Cranach portrays the dramatic moment when Elijah calls for God to ignite his offering, and the bull on the altar bursts into flame. Elijah’s altar is on the left side in the foreground. Because of the drought, servants have gone to the nearby Mediterranean Sea for 12 jars of water to pour over the sacrifice and fill up the trench around the altar. The dark cloud in the center of the painting represents the Lord. The fire of the Lord falls from heaven and consumes the altar and sacrifice. Even the water in the trench around the altar is touched by the flame.
The altar of Baal is on the right. Its wood and sacrifice remain untouched by Baal. The Baal prophets continue to dance and pray even as the altar built by Elijah is consumed by flames.
King Ahab is standing between the altars. The much larger crowd in the center and on the right are still aligned with Baal. The smaller crowd on the left falls to the ground in awe crying, “The Lord – He is God. The Lord – He is God.”
If you look closely at the background in the far upper left corner, you will see the slaughter of the Baal prophets in the Kishon Valley after their defeat.
The Lord used his outnumbered prophet to pick a fight. Elijah was willing to stand up for the one true God in an age of false gods, failed worship, and faulty morality.
Hmm. Does that sound familiar?
We live in a culture where Bill Nye is everywhere mocking creationism and touting evolution. It is a culture of death where the most popular show on TV is about a teenager leaving 13 reasons why she committed suicide. It is a culture of antagonism where college campuses erupt in violence any time there is any perceived micro-aggression. It is a culture of immorality where the Supreme Court has trumped the biblical definition of marriage. It is a culture of confusion where there are no longer coherent definitions of sex, gender or biology.
This is the culture in which we are living. It is a culture in which our children are being raised. It is a culture that is as anti-Christian as the culture in which Elijah ministered. It is a culture whose puppet-master is the devil.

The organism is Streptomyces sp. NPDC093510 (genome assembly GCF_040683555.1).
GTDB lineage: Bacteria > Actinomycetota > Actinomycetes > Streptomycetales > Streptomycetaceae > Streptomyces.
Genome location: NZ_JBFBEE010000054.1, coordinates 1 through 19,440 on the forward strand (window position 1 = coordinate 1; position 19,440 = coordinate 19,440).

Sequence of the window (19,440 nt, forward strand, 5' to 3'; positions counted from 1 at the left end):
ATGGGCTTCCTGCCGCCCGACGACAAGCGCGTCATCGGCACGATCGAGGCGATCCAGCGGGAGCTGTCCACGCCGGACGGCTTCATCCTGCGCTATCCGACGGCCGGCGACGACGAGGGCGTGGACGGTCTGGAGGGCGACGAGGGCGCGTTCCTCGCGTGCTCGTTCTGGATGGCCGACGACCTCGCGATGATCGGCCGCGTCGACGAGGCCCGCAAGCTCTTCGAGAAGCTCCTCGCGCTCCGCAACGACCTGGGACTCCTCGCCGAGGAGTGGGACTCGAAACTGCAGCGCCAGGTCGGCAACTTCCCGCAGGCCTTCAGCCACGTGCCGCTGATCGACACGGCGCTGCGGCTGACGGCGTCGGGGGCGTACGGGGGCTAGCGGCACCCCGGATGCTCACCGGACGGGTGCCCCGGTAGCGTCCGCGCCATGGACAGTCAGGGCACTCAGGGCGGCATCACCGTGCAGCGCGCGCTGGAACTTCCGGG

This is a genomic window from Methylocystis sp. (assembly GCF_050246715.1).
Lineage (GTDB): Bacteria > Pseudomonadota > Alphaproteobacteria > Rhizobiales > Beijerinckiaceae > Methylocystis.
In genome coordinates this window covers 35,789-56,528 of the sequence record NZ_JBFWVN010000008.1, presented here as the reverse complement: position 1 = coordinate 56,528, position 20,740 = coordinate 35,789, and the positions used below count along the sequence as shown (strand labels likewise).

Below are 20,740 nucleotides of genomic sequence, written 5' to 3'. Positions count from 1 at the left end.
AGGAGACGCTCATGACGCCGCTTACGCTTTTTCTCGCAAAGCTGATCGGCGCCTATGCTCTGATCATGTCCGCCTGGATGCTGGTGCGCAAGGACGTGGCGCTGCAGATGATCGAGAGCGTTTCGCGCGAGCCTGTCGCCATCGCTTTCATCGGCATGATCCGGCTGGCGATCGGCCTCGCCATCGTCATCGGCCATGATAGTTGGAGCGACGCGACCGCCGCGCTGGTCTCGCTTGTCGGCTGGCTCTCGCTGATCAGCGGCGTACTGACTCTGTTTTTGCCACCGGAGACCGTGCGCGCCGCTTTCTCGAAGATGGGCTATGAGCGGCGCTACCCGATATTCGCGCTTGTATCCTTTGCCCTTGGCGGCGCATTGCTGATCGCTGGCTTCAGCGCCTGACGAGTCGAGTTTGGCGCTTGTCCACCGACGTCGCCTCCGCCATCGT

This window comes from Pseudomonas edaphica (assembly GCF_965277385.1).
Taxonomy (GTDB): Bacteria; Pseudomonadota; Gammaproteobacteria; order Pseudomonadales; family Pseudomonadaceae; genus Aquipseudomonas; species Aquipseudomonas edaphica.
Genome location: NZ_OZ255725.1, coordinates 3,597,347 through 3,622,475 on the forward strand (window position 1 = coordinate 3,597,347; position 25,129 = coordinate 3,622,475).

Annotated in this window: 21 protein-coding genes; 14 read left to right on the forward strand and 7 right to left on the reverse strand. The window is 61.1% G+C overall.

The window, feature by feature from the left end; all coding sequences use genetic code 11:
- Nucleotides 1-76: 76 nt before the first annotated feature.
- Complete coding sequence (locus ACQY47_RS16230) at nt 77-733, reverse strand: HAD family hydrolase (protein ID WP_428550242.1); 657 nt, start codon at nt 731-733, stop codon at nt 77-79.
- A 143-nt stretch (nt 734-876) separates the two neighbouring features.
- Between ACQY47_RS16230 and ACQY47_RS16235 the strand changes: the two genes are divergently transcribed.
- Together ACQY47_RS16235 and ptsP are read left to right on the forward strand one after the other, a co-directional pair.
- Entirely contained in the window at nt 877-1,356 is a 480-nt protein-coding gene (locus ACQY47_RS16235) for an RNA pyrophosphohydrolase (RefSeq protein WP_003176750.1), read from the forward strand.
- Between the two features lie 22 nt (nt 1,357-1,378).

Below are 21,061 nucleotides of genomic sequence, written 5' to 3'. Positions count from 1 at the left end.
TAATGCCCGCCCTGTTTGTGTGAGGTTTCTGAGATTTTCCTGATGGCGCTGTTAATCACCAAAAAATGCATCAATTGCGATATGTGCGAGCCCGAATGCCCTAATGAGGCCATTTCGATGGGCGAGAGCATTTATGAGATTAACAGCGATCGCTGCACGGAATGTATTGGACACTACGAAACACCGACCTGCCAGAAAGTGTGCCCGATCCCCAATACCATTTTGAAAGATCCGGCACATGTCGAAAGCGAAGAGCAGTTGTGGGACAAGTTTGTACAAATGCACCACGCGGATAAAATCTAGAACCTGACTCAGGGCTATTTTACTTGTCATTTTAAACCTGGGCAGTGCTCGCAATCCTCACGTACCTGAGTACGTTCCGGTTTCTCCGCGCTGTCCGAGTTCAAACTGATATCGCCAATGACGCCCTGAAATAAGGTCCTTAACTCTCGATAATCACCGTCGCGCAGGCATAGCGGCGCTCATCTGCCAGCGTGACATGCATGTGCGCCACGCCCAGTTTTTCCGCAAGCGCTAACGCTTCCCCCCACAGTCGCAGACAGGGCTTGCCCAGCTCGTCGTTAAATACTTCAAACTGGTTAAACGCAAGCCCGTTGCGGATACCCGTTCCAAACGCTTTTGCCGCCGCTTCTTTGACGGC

We Christians have created our own culture of unbiblical Christianity. It is a Christianity that does not take seriously the curses and promises of God. Worship attendance, offering totals, spiritual activity are recognizable signs that things are not right with our brand of Christianity. We have over 400 souls in our congregation. Our church should be busting at the seams every single week. We should never have to ask for special offerings. We should never have to beg for work to be done in the church or school.
But none of those things happen. Why not?
We are lazy, apathetic, and uninterested. We waver between altars – the altar here in church and the altar of our own entertainment. We shift back and forth between worshiping one Sunday and doing something else the next Sunday. At times, we are like Thomas in the upper room who confessed, “My Lord and my God” (John 20:28). But at other times, we are like Thomas who asks, “Lord, we don’t know where you are going, so how can we know the way” (John 14:5)?
When we absent ourselves from worship, it usually isn’t because we’ve become mad with God or upset with members. Most do not run off in a huff over some imagined or real offense. Most of us just gradually and slowly disappear from the landscape of church. We have learned a new habit and that habit does not include attendance at the Divine Service.
We have become double-minded, like St. James says (James 1:8). We say we are Christian, but then live like we are unchristian. We say our prayers during emergencies, but most of the time our prayers are as non-existent as if we were atheists. We read a devotion or come to church sporadically, but generally we act like we are agnostics – not knowing who the true God is.